I thought I'd share some info on this I discovered earlier this year. I know most don't keep the oil injection system, but thought all the same this was interesting.
I have a Mercury 220Xri and always suspected that the previous owner of my engine failed to maintain it effectively. In fact when I first got it, turning on the ignition made no noise. I thought it was normal!! When I found this was not the case I looked into it to see why.
So a few months ago I traced the wiring for the alarm (A small Piezo sounder in the engine controls) and I then grounded its supply and in theory it should then start beeping. It did - kind of intermittently, and then it started to stay on. So today I decided to look further and pull sounder out and test it on the bench. Normal operational range is 5-15 volts, so I gave it ago and sure enough it was playing up. No problem found another on ebay.
So on I went this time looking to see when there should only be a short beep from the alarm the warning module on the engine was in fact putting out a continuous signal now I had the buzzer working.
So I did some tests on this rather pricey module only to find that as suspected its defective.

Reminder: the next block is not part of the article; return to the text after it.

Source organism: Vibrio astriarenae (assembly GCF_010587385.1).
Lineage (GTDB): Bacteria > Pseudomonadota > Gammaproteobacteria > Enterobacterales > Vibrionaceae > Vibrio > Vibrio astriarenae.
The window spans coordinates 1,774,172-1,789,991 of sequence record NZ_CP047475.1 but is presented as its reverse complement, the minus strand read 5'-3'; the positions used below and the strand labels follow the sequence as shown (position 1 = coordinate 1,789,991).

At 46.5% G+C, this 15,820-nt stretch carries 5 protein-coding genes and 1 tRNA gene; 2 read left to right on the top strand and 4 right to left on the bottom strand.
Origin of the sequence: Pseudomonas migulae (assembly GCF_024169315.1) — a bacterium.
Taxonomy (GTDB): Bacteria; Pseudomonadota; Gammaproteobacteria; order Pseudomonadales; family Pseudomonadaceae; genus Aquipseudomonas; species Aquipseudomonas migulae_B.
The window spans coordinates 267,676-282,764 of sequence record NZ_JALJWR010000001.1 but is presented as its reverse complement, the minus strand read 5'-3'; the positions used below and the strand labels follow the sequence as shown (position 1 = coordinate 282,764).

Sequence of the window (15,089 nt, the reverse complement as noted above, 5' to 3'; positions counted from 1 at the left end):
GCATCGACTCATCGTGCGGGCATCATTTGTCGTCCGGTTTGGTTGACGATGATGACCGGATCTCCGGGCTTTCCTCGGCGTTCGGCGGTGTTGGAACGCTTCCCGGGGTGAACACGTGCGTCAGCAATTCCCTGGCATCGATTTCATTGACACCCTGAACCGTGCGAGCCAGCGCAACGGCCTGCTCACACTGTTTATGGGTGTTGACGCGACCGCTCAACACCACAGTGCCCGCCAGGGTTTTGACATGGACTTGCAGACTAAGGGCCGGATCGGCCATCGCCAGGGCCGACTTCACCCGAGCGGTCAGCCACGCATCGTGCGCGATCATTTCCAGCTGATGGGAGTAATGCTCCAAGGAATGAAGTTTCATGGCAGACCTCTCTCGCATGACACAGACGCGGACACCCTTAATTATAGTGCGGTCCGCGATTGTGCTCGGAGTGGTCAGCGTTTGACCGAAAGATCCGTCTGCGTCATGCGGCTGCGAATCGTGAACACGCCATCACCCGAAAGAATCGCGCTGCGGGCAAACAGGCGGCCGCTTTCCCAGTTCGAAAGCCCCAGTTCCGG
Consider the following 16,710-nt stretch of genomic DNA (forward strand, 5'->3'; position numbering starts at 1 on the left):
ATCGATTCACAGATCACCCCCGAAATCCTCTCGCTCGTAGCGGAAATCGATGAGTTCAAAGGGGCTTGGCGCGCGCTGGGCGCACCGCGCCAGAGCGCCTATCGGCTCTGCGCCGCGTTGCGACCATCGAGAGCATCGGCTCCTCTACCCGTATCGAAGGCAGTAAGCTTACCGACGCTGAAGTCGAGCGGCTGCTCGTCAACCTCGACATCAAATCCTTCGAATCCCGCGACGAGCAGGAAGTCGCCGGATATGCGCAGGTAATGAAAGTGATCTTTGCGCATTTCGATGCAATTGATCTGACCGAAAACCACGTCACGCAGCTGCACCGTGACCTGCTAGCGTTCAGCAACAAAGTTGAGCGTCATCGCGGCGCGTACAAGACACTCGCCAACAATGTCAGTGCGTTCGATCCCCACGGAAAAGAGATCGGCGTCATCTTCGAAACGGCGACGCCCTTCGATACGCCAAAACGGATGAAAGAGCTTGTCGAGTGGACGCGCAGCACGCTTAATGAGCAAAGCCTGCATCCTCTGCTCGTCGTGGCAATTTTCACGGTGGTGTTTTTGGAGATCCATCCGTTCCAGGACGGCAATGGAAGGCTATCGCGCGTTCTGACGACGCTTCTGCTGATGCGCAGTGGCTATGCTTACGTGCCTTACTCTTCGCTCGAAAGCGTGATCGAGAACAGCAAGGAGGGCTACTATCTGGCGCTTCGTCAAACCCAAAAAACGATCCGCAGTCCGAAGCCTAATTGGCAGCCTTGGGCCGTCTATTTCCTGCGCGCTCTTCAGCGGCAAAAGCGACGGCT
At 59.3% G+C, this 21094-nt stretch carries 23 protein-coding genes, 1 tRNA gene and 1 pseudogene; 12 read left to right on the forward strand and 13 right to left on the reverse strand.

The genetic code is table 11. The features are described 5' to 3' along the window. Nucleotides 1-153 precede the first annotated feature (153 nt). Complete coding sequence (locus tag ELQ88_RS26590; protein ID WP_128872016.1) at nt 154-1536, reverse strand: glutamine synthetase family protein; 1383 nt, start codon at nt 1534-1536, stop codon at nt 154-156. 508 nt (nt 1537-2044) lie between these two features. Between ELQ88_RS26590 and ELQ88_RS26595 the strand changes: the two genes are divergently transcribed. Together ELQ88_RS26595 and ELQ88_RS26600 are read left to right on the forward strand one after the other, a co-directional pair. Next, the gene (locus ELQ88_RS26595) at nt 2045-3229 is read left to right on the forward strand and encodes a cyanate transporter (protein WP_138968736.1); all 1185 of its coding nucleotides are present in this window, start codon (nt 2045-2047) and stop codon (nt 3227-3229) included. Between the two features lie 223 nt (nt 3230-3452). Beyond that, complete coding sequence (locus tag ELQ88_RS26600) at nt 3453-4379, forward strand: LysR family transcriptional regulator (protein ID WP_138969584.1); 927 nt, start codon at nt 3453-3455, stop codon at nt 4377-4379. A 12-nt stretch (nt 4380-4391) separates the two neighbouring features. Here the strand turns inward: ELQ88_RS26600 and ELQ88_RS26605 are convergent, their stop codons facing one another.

I then decided to do what any self respecting techno nut would do and then try and pull the unit apart without destroying it and try to establish the cause of failure.
Now this is harder than it seems in this case. Mercury have potted the module in a little plastic case with all the electronics covered in a hard setting rubber compound. Down side is chances of serviceability = almost none.
I did however make an amazing discovery... With a bit of careful prying and pushing I managed to pop out the potted electronics as a single lump without destroying it in the process.
I also immediately noticed something rather strange. There was signs of moisture in the bottom of the supposedly totally sealed case, in fact before this picture was taken, it was wet. Not only that I could see cracks along the potting compound where I could tell by looking closely the PCB sits, and now we have a way for the moisture to get in and quite possibly kill the module.. Now to see if its possible to see this..
I then carefully stuck a small (!) screwdriver just below where I could see the PCB end, I levered this slowly up and to my amazement the whole lot started to come away from the pcb revealing the entire face of the lower side.
This almost NEVER happens and only happened for me as the potting compound mercury use is quite flexible.
Check this out. I believe I've just solved the mystery why these modules fail so often for so many people:
Water damage anyone!?!!!
Reason is surprisingly simple. They sit on the outboard engine in the same orientation as the first image above. Water/moisture whatever sits in it and cant go anywhere. Give it enough time and it makes its way into the electronics. Had they been fitted to the engine the other way up I'm almost certain it would never have been a problem!
I did make further attempts to clean and fix it, but unfortunately it was damaged beyond any hope of repair, I'm now just starting on making my own replacement as I will not be handing £200 mercury for something thats so poorly made...
I thought it was interesting anyway